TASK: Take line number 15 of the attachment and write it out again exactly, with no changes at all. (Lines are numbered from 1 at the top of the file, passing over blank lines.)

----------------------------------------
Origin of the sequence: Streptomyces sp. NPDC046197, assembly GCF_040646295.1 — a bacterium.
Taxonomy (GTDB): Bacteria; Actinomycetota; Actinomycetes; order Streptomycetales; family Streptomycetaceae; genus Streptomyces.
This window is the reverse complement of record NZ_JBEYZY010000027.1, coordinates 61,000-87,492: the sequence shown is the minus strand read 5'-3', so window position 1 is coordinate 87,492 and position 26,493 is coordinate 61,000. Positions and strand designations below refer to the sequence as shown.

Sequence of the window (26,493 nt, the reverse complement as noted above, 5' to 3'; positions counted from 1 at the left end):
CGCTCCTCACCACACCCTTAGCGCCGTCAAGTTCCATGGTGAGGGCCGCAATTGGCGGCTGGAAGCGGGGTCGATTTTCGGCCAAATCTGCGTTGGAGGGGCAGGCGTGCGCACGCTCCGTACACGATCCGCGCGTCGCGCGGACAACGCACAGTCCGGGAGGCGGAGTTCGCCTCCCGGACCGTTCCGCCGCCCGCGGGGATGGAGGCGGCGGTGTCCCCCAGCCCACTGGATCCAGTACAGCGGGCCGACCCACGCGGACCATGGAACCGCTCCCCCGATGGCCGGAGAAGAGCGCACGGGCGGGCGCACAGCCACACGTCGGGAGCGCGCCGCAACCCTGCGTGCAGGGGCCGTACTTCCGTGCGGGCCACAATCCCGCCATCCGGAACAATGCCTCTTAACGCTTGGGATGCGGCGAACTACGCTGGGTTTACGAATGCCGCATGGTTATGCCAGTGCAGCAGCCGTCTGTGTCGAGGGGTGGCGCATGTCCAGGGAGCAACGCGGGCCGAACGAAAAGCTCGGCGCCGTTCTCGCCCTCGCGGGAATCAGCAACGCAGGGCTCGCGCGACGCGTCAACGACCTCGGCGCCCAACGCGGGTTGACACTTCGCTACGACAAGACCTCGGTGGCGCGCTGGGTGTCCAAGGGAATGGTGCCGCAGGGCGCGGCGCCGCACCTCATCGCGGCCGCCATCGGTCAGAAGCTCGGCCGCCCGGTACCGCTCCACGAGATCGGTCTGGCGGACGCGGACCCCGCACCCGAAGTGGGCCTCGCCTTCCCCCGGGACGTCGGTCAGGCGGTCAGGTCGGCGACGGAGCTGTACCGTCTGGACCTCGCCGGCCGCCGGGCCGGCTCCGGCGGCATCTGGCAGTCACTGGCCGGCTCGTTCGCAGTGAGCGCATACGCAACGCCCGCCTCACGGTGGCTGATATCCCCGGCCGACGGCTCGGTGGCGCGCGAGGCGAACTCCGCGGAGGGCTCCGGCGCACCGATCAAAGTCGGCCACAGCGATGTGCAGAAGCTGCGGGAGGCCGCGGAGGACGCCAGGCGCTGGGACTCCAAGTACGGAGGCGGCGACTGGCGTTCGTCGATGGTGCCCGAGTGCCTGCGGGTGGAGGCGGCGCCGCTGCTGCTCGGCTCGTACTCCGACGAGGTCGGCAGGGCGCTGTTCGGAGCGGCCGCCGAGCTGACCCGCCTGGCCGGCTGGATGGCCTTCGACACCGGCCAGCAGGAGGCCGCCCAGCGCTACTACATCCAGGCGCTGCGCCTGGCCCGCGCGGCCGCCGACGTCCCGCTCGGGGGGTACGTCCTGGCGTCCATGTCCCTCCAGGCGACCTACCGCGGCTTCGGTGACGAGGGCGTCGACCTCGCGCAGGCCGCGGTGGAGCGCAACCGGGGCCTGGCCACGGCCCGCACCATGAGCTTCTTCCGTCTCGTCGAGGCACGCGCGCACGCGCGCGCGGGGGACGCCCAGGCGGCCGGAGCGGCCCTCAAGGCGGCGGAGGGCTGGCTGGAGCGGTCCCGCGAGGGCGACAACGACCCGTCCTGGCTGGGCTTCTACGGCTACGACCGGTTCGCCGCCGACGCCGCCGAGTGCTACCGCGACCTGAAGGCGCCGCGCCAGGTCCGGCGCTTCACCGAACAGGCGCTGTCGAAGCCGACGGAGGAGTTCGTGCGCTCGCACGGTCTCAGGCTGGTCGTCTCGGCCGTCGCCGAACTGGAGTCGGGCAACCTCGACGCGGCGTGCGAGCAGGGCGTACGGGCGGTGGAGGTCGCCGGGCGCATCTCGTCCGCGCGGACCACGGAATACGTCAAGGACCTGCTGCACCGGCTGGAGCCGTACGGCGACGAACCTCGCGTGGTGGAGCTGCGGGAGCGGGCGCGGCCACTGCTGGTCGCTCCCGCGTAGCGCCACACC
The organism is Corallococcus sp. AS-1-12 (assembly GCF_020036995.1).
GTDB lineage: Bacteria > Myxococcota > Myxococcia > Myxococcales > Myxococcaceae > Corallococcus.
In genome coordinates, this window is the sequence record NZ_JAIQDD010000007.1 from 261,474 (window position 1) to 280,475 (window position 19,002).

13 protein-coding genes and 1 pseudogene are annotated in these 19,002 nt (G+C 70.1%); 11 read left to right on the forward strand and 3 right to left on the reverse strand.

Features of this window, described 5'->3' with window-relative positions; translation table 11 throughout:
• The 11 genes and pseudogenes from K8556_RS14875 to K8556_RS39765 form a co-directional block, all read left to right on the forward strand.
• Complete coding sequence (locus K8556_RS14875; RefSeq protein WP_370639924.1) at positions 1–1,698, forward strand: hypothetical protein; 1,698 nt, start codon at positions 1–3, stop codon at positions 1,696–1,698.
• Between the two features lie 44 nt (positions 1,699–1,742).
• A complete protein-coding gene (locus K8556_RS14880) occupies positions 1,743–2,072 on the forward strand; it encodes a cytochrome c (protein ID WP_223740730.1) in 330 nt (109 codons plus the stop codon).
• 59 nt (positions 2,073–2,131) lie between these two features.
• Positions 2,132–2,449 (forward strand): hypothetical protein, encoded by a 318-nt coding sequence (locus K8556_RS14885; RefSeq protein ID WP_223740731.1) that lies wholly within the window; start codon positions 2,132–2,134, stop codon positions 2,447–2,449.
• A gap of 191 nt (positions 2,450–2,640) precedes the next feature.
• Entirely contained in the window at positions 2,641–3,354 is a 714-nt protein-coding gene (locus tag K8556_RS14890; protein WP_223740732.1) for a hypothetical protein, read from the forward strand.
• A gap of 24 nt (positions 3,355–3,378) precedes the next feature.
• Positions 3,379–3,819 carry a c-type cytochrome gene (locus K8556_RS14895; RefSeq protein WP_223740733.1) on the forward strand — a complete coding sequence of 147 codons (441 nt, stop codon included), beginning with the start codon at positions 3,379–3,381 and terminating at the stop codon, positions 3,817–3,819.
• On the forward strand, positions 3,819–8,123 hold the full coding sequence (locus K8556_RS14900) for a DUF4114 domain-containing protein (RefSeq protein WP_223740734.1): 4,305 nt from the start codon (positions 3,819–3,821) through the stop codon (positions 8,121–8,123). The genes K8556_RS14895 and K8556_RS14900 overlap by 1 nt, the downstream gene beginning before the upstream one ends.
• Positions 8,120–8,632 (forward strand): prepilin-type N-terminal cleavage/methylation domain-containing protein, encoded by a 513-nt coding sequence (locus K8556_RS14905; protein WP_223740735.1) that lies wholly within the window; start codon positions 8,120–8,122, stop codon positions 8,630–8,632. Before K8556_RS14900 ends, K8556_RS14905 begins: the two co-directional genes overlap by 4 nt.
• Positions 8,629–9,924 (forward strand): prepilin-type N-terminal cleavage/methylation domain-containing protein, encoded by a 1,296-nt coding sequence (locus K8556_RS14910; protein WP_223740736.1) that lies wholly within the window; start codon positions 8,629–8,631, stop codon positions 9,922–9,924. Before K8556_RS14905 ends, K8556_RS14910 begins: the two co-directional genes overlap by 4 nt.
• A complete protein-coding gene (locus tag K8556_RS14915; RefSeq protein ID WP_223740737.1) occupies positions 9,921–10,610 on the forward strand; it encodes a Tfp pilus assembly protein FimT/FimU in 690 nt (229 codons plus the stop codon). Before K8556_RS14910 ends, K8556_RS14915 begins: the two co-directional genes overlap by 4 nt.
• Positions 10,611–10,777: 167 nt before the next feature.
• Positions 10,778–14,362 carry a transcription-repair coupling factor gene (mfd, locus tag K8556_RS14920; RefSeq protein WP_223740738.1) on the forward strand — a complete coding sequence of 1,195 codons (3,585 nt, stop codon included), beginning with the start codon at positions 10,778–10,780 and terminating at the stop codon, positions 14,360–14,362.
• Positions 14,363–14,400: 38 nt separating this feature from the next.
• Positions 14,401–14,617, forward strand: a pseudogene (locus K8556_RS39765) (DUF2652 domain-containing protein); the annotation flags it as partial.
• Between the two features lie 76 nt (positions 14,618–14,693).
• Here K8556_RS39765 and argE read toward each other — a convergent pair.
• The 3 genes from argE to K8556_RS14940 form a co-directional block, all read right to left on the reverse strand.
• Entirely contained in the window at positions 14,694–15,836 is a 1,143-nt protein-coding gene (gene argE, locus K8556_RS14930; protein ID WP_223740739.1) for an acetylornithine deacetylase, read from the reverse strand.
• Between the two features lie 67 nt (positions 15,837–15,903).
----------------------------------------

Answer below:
• 59 nt (positions 2,073–2,131) lie between these two features.